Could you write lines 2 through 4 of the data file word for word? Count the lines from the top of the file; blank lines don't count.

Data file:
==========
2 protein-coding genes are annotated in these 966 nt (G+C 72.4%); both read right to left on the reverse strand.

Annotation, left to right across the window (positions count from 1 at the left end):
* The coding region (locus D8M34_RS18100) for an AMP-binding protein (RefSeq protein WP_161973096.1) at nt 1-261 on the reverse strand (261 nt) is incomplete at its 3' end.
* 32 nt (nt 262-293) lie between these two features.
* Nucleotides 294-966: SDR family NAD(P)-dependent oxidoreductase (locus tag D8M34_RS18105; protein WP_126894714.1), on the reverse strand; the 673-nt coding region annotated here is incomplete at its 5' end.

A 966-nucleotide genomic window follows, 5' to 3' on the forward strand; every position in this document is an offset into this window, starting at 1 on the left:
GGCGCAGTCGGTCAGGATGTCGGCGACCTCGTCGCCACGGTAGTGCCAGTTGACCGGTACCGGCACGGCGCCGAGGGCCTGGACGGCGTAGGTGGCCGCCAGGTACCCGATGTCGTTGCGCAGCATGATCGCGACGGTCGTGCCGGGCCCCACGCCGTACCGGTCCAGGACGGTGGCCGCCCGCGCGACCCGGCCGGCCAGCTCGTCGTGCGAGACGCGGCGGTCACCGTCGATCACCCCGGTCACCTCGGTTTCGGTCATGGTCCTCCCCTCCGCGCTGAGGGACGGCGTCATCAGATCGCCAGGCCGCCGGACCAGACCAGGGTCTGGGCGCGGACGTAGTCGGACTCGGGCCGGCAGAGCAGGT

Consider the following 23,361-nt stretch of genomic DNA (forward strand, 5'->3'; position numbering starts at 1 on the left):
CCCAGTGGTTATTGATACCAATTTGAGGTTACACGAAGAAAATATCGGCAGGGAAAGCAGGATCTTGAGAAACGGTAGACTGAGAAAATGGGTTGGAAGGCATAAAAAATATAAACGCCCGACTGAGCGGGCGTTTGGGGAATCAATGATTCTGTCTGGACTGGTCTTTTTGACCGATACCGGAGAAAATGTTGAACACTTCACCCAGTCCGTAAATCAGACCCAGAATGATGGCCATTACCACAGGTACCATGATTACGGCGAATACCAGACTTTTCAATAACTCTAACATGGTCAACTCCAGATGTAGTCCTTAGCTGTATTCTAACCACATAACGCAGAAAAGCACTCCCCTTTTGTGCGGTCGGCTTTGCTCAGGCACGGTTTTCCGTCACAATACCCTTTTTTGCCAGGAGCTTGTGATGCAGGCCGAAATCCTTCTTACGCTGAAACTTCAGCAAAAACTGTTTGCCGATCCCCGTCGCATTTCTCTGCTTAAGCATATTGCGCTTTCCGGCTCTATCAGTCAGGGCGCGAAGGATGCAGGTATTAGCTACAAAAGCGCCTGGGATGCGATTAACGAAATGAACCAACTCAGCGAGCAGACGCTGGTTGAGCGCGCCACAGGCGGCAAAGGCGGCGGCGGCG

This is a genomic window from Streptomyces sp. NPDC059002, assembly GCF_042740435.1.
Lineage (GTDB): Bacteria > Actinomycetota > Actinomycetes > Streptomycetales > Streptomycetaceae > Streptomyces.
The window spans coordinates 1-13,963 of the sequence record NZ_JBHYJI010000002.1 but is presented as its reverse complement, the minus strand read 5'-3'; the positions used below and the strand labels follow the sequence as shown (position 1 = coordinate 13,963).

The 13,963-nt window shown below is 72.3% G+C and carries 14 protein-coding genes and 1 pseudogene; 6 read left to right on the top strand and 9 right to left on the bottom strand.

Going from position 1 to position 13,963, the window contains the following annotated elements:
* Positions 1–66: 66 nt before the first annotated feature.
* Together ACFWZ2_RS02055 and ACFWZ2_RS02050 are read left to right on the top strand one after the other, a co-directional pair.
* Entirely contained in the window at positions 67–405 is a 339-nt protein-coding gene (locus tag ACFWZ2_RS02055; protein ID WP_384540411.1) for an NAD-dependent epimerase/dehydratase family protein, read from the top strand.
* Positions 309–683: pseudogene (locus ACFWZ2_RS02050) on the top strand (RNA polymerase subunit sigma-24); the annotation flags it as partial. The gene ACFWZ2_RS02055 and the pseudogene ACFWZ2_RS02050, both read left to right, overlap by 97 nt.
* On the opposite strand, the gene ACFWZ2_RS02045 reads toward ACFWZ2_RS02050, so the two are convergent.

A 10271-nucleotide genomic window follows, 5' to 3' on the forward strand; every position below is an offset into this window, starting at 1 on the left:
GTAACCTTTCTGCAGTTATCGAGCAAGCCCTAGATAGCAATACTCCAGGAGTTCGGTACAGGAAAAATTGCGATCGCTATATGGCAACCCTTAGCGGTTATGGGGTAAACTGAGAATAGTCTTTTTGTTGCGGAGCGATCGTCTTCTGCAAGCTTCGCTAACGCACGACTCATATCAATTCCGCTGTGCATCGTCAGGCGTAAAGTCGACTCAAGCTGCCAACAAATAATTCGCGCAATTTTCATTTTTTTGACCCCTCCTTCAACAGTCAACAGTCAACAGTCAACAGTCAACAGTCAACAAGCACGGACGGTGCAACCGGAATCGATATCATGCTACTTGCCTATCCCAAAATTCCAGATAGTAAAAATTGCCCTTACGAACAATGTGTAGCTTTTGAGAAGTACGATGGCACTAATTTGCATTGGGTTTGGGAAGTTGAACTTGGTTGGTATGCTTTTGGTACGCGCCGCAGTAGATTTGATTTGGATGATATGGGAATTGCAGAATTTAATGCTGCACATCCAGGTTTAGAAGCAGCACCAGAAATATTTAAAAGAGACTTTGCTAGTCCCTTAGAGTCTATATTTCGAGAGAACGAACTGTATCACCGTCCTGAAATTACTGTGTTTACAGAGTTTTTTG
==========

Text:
Annotation, left to right across the window (positions count from 1 at the left end):
* The coding region (locus D8M34_RS18100) for an AMP-binding protein (RefSeq protein WP_161973096.1) at nt 1-261 on the reverse strand (261 nt) is incomplete at its 3' end.
* 32 nt (nt 262-293) lie between these two features.